T rust is one of the fundamental components of good leadership. To follow you, your team has to trust you. Your team will trust you if: They truly believe you have their best interests at heart. Your actions match your words. Humans are wired, from an early age, to look for inconsistency in behavior. We're suspicious of anyone whose words don't match their actions. Always make sure you "walk the talk". Not only is your team always watching you - they're also always listening to what you say. They're listening to see if what you say matches what you do. Feeling the urge to gossip about one of your team members with a friend? DON'T! Your friend may be eager to hear your gossip but, later, they'll wonder - are you gossiping about them to someone else?
Showing posts from September, 2020
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( This post isn’t about leadership but it’s still a lesson I think we all need to be reminded of now and then. ) I read a story about a young woman who had just graduated high school. Her father said to her, “ Here is a car that I bought many years ago. It’s pretty old now but, before I give it to you, I want you to take it to the used car lot downtown and tell them I want to sell it. See how much they’ll offer you for it. ” She did as he asked and returned. “ They offered me $1,000 because they said it looked pretty worn out. ” He then asked her to take the car to the pawn shop. She returned and said, “ They only offered me $100 because it’s so old. ” He then asked her to take it to the local car club and show it to them. When she returned she excitedly said, “ Several people offered me $100,000 for it because it’s an antique and such an iconic car and sought after by many collectors! ” He smiled and told his daughter, “ The right place will value you the right way. ” The moral of th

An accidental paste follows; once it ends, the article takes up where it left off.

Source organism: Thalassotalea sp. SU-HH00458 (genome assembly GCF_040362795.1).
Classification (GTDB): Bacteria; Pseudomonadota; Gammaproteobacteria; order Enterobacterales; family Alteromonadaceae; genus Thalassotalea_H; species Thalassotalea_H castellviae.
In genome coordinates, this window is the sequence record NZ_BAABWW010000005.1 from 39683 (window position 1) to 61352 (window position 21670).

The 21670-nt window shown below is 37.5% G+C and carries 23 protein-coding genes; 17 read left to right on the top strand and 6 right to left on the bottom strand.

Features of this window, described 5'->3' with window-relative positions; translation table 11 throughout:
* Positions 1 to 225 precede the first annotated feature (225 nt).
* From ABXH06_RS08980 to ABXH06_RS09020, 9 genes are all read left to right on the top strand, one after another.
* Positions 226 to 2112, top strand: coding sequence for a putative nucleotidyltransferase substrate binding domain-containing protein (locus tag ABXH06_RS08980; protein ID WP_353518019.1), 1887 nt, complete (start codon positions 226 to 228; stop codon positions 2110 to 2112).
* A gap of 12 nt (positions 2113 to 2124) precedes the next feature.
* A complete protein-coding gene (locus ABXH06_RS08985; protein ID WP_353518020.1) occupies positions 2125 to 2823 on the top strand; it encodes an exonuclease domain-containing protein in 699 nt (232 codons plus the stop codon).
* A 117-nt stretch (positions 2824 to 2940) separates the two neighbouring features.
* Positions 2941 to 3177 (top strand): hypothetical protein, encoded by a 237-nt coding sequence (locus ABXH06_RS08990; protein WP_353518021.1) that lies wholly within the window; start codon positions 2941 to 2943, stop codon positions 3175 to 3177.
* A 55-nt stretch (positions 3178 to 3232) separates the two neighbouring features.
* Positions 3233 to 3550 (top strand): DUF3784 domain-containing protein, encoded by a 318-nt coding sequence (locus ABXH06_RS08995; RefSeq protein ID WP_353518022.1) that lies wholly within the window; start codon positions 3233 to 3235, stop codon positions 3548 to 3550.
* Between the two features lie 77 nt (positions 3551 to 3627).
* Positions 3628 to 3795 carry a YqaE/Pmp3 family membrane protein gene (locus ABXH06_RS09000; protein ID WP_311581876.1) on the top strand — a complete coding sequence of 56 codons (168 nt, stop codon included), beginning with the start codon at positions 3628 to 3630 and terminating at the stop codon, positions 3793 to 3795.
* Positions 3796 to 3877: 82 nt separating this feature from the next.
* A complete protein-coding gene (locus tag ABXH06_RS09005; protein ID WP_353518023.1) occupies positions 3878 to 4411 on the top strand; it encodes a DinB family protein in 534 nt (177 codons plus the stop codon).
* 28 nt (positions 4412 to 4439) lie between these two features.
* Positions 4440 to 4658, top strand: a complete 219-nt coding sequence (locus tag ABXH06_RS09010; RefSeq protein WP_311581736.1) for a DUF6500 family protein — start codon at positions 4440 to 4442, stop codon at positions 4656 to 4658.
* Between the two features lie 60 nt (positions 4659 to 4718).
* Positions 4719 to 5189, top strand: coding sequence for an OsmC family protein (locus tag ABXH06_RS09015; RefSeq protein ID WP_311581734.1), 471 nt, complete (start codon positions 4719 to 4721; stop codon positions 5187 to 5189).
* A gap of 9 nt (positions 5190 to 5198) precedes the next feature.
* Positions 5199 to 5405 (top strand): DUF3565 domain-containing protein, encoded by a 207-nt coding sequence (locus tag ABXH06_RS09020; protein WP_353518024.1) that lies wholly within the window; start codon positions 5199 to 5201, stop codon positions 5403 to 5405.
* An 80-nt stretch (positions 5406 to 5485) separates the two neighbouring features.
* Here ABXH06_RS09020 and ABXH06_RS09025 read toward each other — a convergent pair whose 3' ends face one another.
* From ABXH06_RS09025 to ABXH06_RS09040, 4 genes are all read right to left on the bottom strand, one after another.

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... that is the question. ( I hope you will forgive my paraphrasing of Shakespeare’s famous soliloquy from “Hamlet” ). In management, one good piece of advice is to pick meaningful metrics that drive the result you want. Because, let’s face it, people will do that on which they’re measured. For instance, if you’re trying to grow your organization’s membership, what’s the best metric you can find that lets you measure how well you’re doing? Is it the number of new members? Maybe it’s your retention rate. Beware! There’s a world of difference between “meaningful” metrics and “vanity” metrics. Some common “vanity” metrics are page views, number of visitors, social media likes, etc. To differentiate between the two types, ask yourself 3 questions: Can I tie this back to real performance? Does this reflect what’s REALLY happening? Can I do something useful with this information? But beware of something known in economic circles as “Goodhart’s Law”. Charles Goodhart was a British economist